Difference between revisions of "Feldspar"
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Revision as of 06:08, 19 December 2006
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|--Doos 14:36, 18 December 2006 (PST)|
|Chemical composition|| Potassium, sodium and calcium-aluminum silicates|
I. K-feldspar (KALSi308)
|Crystal system||Monoclinic - triclinic|
|Habit||Prismatic, often twinned|
|Cleavage||Good to perfect|
|Optic nature||Biaxial ±|
|Refractive index|| 1.52 - 1.53 (K-feldspar)|
1.528 - 1.588 (plagioclase)
|Birefringence|| 0.006 - 0.007 (K-feldspar)|
0.008 - 0.011 (plagioclase)
|Specific gravity|| 2.55 - 2,58 (K-feldspar)|
2.60 - 2.80 (plagioclase)
Feldspar is a group of minerals that are very important in rock formation, accounting for over half the earth's crust! There are a number of varieties that are used in jewelry. The most important are andesine, sunstone, amazonite, moonstone, and labradorite, the latter known for their phenomenal iridescence and adularescence. Amazonite was used by the ancient Egyptians for the carving of deities. The stone was considered a catalyst between the living and the gods. Moonstone was thought to drive away sleeplessness.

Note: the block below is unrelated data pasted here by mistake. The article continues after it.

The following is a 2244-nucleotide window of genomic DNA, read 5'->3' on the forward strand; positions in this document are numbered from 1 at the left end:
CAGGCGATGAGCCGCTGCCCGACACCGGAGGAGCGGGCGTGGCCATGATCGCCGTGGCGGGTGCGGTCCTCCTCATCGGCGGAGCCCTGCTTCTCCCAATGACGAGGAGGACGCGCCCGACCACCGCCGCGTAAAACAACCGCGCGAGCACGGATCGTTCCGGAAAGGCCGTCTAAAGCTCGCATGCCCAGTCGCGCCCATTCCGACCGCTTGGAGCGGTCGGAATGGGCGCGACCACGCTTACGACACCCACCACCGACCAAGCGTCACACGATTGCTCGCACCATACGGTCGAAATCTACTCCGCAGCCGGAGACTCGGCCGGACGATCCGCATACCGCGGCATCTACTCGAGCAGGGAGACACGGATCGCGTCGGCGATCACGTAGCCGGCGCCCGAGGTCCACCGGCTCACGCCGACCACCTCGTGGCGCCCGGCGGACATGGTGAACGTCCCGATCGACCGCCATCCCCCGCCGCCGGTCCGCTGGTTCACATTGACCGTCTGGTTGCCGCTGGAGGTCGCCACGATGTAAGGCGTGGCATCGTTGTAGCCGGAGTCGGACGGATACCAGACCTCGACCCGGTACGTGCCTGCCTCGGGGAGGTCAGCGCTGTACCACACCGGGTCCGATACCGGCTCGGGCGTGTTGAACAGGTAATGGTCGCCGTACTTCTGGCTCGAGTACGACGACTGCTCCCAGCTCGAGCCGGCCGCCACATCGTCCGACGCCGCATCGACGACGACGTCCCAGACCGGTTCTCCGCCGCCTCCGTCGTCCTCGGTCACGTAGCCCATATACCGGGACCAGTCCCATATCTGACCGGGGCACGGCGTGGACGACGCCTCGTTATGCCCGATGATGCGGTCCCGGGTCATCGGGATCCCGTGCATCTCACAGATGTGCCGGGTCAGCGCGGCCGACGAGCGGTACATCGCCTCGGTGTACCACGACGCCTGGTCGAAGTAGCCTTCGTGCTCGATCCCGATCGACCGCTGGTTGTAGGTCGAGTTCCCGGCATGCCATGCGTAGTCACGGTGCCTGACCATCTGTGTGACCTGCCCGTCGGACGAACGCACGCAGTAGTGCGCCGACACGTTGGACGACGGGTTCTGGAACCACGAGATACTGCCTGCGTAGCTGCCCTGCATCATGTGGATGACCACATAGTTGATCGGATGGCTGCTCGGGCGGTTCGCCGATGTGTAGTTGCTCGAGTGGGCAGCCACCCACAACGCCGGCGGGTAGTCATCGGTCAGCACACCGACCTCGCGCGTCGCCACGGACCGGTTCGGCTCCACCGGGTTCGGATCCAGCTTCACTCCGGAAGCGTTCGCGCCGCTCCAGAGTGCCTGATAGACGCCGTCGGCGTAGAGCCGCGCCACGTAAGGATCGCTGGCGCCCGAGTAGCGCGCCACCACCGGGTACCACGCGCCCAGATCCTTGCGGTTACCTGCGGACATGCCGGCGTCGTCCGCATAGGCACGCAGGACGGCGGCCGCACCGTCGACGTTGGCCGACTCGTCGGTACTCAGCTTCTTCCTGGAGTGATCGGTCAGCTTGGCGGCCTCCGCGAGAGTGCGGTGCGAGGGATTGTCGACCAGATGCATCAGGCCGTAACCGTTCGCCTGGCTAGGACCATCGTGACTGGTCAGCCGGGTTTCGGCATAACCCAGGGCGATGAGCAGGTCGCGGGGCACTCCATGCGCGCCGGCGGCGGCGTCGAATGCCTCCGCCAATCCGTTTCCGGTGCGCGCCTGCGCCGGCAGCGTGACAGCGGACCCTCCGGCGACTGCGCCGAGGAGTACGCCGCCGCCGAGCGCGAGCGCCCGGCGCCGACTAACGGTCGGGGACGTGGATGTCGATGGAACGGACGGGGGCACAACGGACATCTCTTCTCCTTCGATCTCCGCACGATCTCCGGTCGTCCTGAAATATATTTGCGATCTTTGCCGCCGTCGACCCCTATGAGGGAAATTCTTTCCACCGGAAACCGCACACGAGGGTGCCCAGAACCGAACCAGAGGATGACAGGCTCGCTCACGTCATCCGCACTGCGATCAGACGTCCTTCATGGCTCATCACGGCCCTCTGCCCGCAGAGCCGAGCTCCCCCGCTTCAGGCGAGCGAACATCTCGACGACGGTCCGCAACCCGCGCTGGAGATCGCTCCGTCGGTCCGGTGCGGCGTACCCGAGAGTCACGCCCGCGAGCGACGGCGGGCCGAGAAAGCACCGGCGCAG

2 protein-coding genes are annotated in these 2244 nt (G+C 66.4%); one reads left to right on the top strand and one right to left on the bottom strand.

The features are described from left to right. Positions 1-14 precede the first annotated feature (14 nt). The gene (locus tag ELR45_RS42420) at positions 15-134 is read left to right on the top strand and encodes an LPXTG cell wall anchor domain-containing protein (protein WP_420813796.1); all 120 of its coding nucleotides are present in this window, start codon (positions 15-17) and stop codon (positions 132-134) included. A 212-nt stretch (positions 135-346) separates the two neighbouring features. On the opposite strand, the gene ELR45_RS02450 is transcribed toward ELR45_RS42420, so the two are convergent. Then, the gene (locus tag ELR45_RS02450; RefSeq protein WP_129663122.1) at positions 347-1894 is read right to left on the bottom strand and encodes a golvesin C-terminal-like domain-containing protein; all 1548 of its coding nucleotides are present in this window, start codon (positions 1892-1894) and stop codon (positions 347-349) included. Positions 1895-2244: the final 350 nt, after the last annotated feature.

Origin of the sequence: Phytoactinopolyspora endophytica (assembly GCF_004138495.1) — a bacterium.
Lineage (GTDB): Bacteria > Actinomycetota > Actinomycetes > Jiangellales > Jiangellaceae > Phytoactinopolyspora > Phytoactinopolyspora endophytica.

Feldspars are divided into two types.
- K-feldspars (potassium feldspars).
- Plagioclase feldspars (an isomorphous series between albite and anorthite).
K-feldspars grow in monoclinic crystals and have a chemical composition of KAlSi3O8.
- Orthoclase moonstone
Plagioclase feldspars grow in triclinic crystals and its varieties belong to an isomorphous series between albite (NaAlSi3O8) and anorthite (CaAl2Si2O8).